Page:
This Monday morning I woke up to email from a colleague saying that she was having trouble accessing our Synology DS2415+ device aka. Cravault. To my immediate dismay, the device was unreachable and rebooted with a “blinking LED of death” which persisted even when I removed all the drives. Synology support told me that this indicative of a hardware failure and that it would require a motherboard replacement. A quick google revealed that devices such as mine with Intel C2000 series processors had a pretty significant hardware fault which resulted in unsually high failure rates after 18+ months. This was covered by many media outlets including Anandtech and documented as Erratum AVR54 by Intel.

I eventually came upon a thread on the Synology forums and what impressed on me was the below quote:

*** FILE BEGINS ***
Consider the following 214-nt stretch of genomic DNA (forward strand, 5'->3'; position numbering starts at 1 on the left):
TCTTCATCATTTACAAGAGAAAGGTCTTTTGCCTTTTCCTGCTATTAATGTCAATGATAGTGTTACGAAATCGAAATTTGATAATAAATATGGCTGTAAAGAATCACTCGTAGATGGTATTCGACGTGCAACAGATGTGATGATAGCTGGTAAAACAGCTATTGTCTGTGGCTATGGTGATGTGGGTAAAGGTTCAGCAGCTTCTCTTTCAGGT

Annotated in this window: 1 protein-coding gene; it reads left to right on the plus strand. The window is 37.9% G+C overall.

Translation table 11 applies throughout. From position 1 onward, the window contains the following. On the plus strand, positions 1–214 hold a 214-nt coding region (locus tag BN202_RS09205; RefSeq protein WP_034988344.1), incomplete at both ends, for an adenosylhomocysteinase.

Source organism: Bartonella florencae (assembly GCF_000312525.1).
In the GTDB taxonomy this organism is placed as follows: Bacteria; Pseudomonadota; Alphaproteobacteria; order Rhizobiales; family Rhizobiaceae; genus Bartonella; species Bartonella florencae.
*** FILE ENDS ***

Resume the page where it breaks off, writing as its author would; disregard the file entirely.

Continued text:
My 2 cents - based on Ohm’s law - in order to reduce the voltage, the resistance has to be increased - that’s the ground for the SMD resistor information leakage …

Several pages later, posts began appearing from users who had had their units repaired by Synology, and lo and behold, comparison pics showed that the fixed motherboards had a 100Ω resistor soldered (in some cases pretty poorly) on! See this thread on the Synology forums for all the drama. Most of the discussion is centered on the appropriateness of Synology’s response to Intel’s disclosure that these chips are expected to have higher rates of failure after 18 months.

As for my own Synology device, I’m waiting on their support to provide guidance before I go forward and attempt this fix myself.

Update: Synology cross-shipped a new device. I moved the drives, booted up and was back up and running like nothing happened!